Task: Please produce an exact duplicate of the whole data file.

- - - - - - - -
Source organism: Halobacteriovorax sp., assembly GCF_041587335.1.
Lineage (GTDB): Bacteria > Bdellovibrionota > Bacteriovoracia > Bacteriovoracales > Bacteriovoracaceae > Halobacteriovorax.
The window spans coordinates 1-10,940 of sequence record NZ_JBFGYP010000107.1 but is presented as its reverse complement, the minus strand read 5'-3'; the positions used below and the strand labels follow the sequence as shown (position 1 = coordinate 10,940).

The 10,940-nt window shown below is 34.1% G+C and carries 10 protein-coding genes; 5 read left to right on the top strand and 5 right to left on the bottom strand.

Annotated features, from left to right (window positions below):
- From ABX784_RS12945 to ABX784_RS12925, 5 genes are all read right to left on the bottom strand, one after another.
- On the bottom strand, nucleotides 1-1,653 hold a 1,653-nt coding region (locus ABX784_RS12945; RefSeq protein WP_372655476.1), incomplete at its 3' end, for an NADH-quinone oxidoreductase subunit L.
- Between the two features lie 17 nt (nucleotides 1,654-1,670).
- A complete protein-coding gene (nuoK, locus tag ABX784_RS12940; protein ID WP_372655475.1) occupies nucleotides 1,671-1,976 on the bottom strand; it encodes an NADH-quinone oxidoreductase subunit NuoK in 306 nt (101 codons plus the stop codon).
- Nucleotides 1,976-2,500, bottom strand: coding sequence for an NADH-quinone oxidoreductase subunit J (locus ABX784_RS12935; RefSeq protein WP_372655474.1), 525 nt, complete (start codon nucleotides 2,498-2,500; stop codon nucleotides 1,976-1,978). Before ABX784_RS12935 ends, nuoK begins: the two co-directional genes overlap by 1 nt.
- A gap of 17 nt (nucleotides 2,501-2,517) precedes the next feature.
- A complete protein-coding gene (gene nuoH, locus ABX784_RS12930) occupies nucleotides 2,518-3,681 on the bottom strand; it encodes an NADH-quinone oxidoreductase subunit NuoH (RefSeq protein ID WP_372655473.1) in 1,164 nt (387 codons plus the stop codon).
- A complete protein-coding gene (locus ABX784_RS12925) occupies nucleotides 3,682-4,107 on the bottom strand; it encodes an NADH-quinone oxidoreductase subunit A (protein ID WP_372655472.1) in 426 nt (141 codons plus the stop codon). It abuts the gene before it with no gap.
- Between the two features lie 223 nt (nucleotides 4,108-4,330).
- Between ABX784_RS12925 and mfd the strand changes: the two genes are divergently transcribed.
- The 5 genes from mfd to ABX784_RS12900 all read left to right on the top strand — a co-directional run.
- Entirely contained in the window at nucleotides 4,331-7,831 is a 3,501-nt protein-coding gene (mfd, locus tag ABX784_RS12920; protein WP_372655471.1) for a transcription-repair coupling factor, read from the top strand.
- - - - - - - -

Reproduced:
Source organism: Halobacteriovorax sp., assembly GCF_041587335.1.
Lineage (GTDB): Bacteria > Bdellovibrionota > Bacteriovoracia > Bacteriovoracales > Bacteriovoracaceae > Halobacteriovorax.
The window spans coordinates 1-10,940 of sequence record NZ_JBFGYP010000107.1 but is presented as its reverse complement, the minus strand read 5'-3'; the positions used below and the strand labels follow the sequence as shown (position 1 = coordinate 10,940).

The 10,940-nt window shown below is 34.1% G+C and carries 10 protein-coding genes; 5 read left to right on the top strand and 5 right to left on the bottom strand.

Annotated features, from left to right (window positions below):
- From ABX784_RS12945 to ABX784_RS12925, 5 genes are all read right to left on the bottom strand, one after another.
- On the bottom strand, nucleotides 1-1,653 hold a 1,653-nt coding region (locus ABX784_RS12945; RefSeq protein WP_372655476.1), incomplete at its 3' end, for an NADH-quinone oxidoreductase subunit L.
- Between the two features lie 17 nt (nucleotides 1,654-1,670).
- A complete protein-coding gene (nuoK, locus tag ABX784_RS12940; protein ID WP_372655475.1) occupies nucleotides 1,671-1,976 on the bottom strand; it encodes an NADH-quinone oxidoreductase subunit NuoK in 306 nt (101 codons plus the stop codon).
- Nucleotides 1,976-2,500, bottom strand: coding sequence for an NADH-quinone oxidoreductase subunit J (locus ABX784_RS12935; RefSeq protein WP_372655474.1), 525 nt, complete (start codon nucleotides 2,498-2,500; stop codon nucleotides 1,976-1,978). Before ABX784_RS12935 ends, nuoK begins: the two co-directional genes overlap by 1 nt.
- A gap of 17 nt (nucleotides 2,501-2,517) precedes the next feature.
- A complete protein-coding gene (gene nuoH, locus ABX784_RS12930) occupies nucleotides 2,518-3,681 on the bottom strand; it encodes an NADH-quinone oxidoreductase subunit NuoH (RefSeq protein ID WP_372655473.1) in 1,164 nt (387 codons plus the stop codon).
- A complete protein-coding gene (locus ABX784_RS12925) occupies nucleotides 3,682-4,107 on the bottom strand; it encodes an NADH-quinone oxidoreductase subunit A (protein ID WP_372655472.1) in 426 nt (141 codons plus the stop codon). It abuts the gene before it with no gap.
- Between the two features lie 223 nt (nucleotides 4,108-4,330).
- Between ABX784_RS12925 and mfd the strand changes: the two genes are divergently transcribed.
- The 5 genes from mfd to ABX784_RS12900 all read left to right on the top strand — a co-directional run.
- Entirely contained in the window at nucleotides 4,331-7,831 is a 3,501-nt protein-coding gene (mfd, locus tag ABX784_RS12920; protein WP_372655471.1) for a transcription-repair coupling factor, read from the top strand.